What makes a good school culture?

What makes a good school culture?

Culture is shaped by five interwoven elements.

Fundamental beliefs and assumptions.

The things that people at your school consider to be true. For example: “All students have the potential to succeed,” or “Teaching is a team sport.”

Shared values.

The judgments people at your school make about those belief and assumptions — whether they are right or wrong, good or bad, just or unjust. For example: “It’s wrong that some of our students get grades where others receive percentages.”

Norms.

How members believe they should act and behave, or what they think is expected of them. For example: “We should talk often and early to parents of young students about what it will take for their children to reach their potential.”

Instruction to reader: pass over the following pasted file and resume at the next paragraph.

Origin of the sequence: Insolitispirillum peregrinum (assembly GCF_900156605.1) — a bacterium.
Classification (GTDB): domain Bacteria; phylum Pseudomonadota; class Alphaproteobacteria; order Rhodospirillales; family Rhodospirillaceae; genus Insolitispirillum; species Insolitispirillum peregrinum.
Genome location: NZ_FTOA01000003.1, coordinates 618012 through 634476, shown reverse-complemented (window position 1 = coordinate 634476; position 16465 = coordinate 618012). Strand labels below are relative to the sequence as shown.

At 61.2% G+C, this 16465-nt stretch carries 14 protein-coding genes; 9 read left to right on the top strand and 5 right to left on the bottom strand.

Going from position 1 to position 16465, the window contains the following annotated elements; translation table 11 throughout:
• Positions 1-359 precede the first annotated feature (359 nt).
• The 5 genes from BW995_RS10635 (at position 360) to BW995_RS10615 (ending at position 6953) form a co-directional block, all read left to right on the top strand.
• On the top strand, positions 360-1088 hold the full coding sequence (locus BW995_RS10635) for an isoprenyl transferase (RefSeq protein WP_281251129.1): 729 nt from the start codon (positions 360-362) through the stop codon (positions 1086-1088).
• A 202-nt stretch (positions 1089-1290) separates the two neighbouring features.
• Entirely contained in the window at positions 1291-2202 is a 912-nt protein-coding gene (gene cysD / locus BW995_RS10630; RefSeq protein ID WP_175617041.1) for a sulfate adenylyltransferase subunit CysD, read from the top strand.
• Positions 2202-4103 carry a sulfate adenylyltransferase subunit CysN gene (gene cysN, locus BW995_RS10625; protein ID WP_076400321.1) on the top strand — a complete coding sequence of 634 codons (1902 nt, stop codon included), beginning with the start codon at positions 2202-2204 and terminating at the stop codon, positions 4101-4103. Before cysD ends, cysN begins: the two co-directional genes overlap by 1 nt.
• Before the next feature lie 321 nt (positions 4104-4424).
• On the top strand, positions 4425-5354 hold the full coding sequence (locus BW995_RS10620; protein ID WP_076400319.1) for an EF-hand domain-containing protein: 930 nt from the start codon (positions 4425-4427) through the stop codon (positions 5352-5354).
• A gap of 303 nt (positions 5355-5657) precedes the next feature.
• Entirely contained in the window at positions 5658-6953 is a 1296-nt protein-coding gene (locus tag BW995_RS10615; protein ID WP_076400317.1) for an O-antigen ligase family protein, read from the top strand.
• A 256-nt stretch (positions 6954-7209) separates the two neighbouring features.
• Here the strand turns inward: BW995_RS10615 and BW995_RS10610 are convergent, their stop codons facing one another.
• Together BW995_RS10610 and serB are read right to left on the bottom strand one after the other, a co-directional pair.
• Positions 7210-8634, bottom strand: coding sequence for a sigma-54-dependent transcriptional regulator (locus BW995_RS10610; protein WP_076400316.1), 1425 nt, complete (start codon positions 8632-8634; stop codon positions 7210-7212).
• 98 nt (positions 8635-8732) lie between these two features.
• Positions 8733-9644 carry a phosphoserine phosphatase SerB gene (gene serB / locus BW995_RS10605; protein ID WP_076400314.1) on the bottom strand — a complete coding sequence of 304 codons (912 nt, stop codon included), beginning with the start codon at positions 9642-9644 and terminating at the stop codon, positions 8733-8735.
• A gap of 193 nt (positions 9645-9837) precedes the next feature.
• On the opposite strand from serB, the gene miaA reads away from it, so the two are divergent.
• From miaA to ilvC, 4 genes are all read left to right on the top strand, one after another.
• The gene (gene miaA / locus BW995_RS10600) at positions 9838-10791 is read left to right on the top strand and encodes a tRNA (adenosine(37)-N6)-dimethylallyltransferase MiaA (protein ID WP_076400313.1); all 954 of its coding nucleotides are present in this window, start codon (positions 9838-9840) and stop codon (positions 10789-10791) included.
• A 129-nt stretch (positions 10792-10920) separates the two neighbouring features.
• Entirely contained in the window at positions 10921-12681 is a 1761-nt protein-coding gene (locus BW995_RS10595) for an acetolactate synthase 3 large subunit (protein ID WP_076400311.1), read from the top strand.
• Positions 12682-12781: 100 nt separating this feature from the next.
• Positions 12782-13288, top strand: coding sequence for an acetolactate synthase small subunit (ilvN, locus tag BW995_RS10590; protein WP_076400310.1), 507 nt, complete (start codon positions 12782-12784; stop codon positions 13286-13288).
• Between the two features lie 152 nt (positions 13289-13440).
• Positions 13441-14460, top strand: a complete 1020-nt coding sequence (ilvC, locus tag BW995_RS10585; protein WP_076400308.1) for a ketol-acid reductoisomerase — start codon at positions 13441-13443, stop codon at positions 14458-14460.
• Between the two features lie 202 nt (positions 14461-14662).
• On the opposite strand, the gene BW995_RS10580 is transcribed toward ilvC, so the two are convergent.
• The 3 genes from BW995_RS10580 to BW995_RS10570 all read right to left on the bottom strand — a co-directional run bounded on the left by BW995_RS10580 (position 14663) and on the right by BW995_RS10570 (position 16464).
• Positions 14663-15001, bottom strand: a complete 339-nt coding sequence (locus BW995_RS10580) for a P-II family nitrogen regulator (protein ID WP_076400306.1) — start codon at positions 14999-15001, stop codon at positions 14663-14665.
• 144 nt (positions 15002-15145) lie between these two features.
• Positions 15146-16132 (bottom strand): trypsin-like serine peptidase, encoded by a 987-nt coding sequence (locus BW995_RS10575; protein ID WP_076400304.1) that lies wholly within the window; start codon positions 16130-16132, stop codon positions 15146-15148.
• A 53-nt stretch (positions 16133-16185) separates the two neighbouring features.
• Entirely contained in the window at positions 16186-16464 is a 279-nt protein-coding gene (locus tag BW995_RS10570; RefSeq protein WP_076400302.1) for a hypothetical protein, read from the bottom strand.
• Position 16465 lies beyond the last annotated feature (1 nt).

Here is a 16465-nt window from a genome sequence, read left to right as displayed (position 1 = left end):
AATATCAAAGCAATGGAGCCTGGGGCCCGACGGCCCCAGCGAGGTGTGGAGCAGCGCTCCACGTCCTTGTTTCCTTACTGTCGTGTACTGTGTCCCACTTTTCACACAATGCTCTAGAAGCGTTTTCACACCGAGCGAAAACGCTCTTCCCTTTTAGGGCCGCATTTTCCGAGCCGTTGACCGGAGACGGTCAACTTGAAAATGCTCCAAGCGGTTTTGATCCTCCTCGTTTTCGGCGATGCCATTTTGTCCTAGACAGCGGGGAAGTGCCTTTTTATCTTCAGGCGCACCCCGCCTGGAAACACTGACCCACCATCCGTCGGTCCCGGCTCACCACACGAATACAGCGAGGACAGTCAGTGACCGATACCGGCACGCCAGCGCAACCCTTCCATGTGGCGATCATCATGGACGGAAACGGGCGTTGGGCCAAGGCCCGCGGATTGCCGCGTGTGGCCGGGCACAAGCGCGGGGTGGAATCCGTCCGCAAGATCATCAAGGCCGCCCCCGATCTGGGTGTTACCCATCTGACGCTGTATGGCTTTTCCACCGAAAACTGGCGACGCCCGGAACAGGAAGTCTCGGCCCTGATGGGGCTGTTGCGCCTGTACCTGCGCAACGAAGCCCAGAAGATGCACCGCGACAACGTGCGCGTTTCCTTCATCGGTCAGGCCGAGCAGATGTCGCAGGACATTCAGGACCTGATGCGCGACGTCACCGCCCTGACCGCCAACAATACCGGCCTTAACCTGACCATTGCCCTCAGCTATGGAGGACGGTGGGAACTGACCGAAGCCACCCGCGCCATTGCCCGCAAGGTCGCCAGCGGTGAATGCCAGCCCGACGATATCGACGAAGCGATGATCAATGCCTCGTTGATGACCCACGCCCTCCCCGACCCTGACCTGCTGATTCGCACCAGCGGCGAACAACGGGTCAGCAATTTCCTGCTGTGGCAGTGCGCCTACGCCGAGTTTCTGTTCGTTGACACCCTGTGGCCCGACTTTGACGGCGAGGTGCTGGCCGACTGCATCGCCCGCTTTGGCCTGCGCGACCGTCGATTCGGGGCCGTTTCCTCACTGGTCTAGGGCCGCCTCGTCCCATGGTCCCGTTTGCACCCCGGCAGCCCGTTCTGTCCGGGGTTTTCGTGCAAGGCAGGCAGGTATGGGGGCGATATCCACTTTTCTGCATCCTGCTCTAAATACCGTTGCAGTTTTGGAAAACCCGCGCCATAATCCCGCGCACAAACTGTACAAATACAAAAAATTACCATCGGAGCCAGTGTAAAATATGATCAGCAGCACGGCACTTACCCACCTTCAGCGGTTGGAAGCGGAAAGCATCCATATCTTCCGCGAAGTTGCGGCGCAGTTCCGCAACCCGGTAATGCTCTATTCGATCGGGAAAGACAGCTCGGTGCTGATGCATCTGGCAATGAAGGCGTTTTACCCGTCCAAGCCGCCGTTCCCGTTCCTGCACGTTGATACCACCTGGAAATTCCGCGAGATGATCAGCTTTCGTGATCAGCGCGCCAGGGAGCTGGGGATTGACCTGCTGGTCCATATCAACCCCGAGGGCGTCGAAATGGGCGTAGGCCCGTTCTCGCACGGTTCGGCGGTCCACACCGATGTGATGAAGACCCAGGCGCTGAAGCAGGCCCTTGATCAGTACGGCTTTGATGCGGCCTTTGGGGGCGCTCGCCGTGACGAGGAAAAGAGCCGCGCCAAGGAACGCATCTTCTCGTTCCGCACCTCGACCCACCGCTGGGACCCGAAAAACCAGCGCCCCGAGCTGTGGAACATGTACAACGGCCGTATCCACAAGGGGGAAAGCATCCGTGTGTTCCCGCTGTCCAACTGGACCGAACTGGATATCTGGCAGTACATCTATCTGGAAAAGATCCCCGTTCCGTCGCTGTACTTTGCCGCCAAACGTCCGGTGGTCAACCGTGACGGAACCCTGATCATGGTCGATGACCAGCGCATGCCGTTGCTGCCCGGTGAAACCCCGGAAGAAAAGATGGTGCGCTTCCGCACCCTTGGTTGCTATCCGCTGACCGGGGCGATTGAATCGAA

Patterns and behaviors.

Or the way people actually act and behave in your school. For example: There are regularly-scheduled parent engagement nights around school; there is active participation at weekly team curriculum meetings.

Tangible evidence.

The physical, visual, auditory, or other sensory signs that demonstrate the behaviors of the people in your school. For example; teachers arriving early in the morning to be prepared for class, or staying back late without instruction to get on top of work.

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